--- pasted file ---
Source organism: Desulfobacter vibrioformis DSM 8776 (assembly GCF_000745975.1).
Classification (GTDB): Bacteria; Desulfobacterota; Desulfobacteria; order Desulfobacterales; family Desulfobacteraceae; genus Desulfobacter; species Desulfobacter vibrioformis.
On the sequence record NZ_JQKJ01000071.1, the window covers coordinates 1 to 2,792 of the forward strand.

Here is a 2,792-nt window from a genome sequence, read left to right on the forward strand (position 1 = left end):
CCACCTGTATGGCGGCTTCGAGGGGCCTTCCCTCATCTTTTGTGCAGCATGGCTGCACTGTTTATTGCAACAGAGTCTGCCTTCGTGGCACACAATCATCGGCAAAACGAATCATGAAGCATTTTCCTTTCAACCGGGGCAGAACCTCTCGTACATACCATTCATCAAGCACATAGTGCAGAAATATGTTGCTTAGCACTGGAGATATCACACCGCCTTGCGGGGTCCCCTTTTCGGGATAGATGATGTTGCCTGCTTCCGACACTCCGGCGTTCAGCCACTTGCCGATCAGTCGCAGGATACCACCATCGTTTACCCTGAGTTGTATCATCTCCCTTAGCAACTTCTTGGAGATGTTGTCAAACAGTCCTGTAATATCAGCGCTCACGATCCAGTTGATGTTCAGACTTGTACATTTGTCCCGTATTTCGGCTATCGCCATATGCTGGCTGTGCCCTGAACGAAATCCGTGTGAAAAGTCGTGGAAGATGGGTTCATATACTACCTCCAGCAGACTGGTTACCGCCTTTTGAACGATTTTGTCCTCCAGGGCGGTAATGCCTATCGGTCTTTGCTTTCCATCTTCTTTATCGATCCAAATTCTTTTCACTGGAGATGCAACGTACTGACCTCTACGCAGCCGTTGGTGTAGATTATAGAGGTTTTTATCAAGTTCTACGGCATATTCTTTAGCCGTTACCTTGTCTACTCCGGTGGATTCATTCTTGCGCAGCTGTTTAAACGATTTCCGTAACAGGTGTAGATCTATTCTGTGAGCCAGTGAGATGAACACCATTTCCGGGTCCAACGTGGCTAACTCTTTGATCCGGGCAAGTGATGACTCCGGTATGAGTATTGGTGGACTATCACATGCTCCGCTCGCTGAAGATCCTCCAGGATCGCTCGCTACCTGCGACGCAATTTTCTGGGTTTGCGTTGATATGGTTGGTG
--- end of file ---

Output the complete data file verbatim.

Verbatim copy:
Source organism: Desulfobacter vibrioformis DSM 8776 (assembly GCF_000745975.1).
Classification (GTDB): Bacteria; Desulfobacterota; Desulfobacteria; order Desulfobacterales; family Desulfobacteraceae; genus Desulfobacter; species Desulfobacter vibrioformis.
On the sequence record NZ_JQKJ01000071.1, the window covers coordinates 1 to 2,792 of the forward strand.

Here is a 2,792-nt window from a genome sequence, read left to right on the forward strand (position 1 = left end):
CCACCTGTATGGCGGCTTCGAGGGGCCTTCCCTCATCTTTTGTGCAGCATGGCTGCACTGTTTATTGCAACAGAGTCTGCCTTCGTGGCACACAATCATCGGCAAAACGAATCATGAAGCATTTTCCTTTCAACCGGGGCAGAACCTCTCGTACATACCATTCATCAAGCACATAGTGCAGAAATATGTTGCTTAGCACTGGAGATATCACACCGCCTTGCGGGGTCCCCTTTTCGGGATAGATGATGTTGCCTGCTTCCGACACTCCGGCGTTCAGCCACTTGCCGATCAGTCGCAGGATACCACCATCGTTTACCCTGAGTTGTATCATCTCCCTTAGCAACTTCTTGGAGATGTTGTCAAACAGTCCTGTAATATCAGCGCTCACGATCCAGTTGATGTTCAGACTTGTACATTTGTCCCGTATTTCGGCTATCGCCATATGCTGGCTGTGCCCTGAACGAAATCCGTGTGAAAAGTCGTGGAAGATGGGTTCATATACTACCTCCAGCAGACTGGTTACCGCCTTTTGAACGATTTTGTCCTCCAGGGCGGTAATGCCTATCGGTCTTTGCTTTCCATCTTCTTTATCGATCCAAATTCTTTTCACTGGAGATGCAACGTACTGACCTCTACGCAGCCGTTGGTGTAGATTATAGAGGTTTTTATCAAGTTCTACGGCATATTCTTTAGCCGTTACCTTGTCTACTCCGGTGGATTCATTCTTGCGCAGCTGTTTAAACGATTTCCGTAACAGGTGTAGATCTATTCTGTGAGCCAGTGAGATGAACACCATTTCCGGGTCCAACGTGGCTAACTCTTTGATCCGGGCAAGTGATGACTCCGGTATGAGTATTGGTGGACTATCACATGCTCCGCTCGCTGAAGATCCTCCAGGATCGCTCGCTACCTGCGACGCAATTTTCTGGGTTTGCGTTGATATGGTTGGTG